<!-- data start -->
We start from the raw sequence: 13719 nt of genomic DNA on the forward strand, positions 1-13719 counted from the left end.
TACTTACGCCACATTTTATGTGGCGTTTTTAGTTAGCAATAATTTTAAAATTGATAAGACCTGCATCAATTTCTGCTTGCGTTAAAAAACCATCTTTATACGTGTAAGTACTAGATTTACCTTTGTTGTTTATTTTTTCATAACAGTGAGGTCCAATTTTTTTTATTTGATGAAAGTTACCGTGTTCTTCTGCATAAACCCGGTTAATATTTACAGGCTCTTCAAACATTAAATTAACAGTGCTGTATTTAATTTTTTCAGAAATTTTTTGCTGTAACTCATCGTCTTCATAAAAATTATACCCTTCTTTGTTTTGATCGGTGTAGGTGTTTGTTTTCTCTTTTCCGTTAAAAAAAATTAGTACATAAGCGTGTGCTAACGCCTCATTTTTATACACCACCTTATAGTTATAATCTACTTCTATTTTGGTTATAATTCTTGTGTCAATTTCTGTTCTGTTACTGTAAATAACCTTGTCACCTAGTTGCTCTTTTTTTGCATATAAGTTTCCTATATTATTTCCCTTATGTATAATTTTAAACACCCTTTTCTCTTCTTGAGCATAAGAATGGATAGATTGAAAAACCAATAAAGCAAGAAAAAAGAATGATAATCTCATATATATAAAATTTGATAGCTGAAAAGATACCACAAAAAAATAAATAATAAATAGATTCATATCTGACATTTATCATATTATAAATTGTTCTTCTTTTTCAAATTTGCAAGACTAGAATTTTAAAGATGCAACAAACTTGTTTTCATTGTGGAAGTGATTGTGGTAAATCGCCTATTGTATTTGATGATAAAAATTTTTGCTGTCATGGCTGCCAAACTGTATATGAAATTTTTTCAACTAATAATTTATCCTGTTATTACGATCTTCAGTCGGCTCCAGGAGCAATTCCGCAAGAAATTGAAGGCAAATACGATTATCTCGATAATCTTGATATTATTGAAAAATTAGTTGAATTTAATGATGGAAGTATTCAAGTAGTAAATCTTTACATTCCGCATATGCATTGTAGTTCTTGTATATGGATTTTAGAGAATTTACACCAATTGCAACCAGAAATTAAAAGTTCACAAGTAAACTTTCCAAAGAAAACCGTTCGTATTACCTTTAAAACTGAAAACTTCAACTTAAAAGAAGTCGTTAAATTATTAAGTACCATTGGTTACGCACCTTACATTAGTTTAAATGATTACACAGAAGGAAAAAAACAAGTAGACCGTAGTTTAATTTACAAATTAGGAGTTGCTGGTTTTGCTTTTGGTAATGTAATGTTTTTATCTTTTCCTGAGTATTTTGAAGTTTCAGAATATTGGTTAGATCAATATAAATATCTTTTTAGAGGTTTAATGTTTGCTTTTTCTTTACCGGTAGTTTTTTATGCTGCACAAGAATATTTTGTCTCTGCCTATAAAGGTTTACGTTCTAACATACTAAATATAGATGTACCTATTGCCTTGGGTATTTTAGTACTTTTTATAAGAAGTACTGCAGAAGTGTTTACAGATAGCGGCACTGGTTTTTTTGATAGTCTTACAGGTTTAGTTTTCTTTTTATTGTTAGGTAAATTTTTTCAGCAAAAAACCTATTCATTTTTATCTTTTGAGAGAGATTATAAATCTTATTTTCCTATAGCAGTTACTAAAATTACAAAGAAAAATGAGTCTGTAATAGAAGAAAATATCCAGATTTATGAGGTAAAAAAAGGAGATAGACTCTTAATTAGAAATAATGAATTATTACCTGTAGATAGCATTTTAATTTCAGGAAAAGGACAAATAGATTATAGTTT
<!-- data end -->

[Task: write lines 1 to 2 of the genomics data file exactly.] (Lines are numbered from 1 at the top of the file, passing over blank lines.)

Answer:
We start from the raw sequence: 13719 nt of genomic DNA on the forward strand, positions 1-13719 counted from the left end.
TACTTACGCCACATTTTATGTGGCGTTTTTAGTTAGCAATAATTTTAAAATTGATAAGACCTGCATCAATTTCTGCTTGCGTTAAAAAACCATCTTTATACGTGTAAGTACTAGATTTACCTTTGTTGTTTATTTTTTCATAACAGTGAGGTCCAATTTTTTTTATTTGATGAAAGTTACCGTGTTCTTCTGCATAAACCCGGTTAATATTTACAGGCTCTTCAAACATTAAATTAACAGTGCTGTATTTAATTTTTTCAGAAATTTTTTGCTGTAACTCATCGTCTTCATAAAAATTATACCCTTCTTTGTTTTGATCGGTGTAGGTGTTTGTTTTCTCTTTTCCGTTAAAAAAAATTAGTACATAAGCGTGTGCTAACGCCTCATTTTTATACACCACCTTATAGTTATAATCTACTTCTATTTTGGTTATAATTCTTGTGTCAATTTCTGTTCTGTTACTGTAAATAACCTTGTCACCTAGTTGCTCTTTTTTTGCATATAAGTTTCCTATATTATTTCCCTTATGTATAATTTTAAACACCCTTTTCTCTTCTTGAGCATAAGAATGGATAGATTGAAAAACCAATAAAGCAAGAAAAAAGAATGATAATCTCATATATATAAAATTTGATAGCTGAAAAGATACCACAAAAAAATAAATAATAAATAGATTCATATCTGACATTTATCATATTATAAATTGTTCTTCTTTTTCAAATTTGCAAGACTAGAATTTTAAAGATGCAACAAACTTGTTTTCATTGTGGAAGTGATTGTGGTAAATCGCCTATTGTATTTGATGATAAAAATTTTTGCTGTCATGGCTGCCAAACTGTATATGAAATTTTTTCAACTAATAATTTATCCTGTTATTACGATCTTCAGTCGGCTCCAGGAGCAATTCCGCAAGAAATTGAAGGCAAATACGATTATCTCGATAATCTTGATATTATTGAAAAATTAGTTGAATTTAATGATGGAAGTATTCAAGTAGTAAATCTTTACATTCCGCATATGCATTGTAGTTCTTGTATATGGATTTTAGAGAATTTACACCAATTGCAACCAGAAATTAAAAGTTCACAAGTAAACTTTCCAAAGAAAACCGTTCGTATTACCTTTAAAACTGAAAACTTCAACTTAAAAGAAGTCGTTAAATTATTAAGTACCATTGGTTACGCACCTTACATTAGTTTAAATGATTACACAGAAGGAAAAAAACAAGTAGACCGTAGTTTAATTTACAAATTAGGAGTTGCTGGTTTTGCTTTTGGTAATGTAATGTTTTTATCTTTTCCTGAGTATTTTGAAGTTTCAGAATATTGGTTAGATCAATATAAATATCTTTTTAGAGGTTTAATGTTTGCTTTTTCTTTACCGGTAGTTTTTTATGCTGCACAAGAATATTTTGTCTCTGCCTATAAAGGTTTACGTTCTAACATACTAAATATAGATGTACCTATTGCCTTGGGTATTTTAGTACTTTTTATAAGAAGTACTGCAGAAGTGTTTACAGATAGCGGCACTGGTTTTTTTGATAGTCTTACAGGTTTAGTTTTCTTTTTATTGTTAGGTAAATTTTTTCAGCAAAAAACCTATTCATTTTTATCTTTTGAGAGAGATTATAAATCTTATTTTCCTATAGCAGTTACTAAAATTACAAAGAAAAATGAGTCTGTAATAGAAGAAAATATCCAGATTTATGAGGTAAAAAAAGGAGATAGACTCTTAATTAGAAATAATGAATTATTACCTGTAGATAGCATTTTAATTTCAGGAAAAGGACAAATAGATTATAGTTT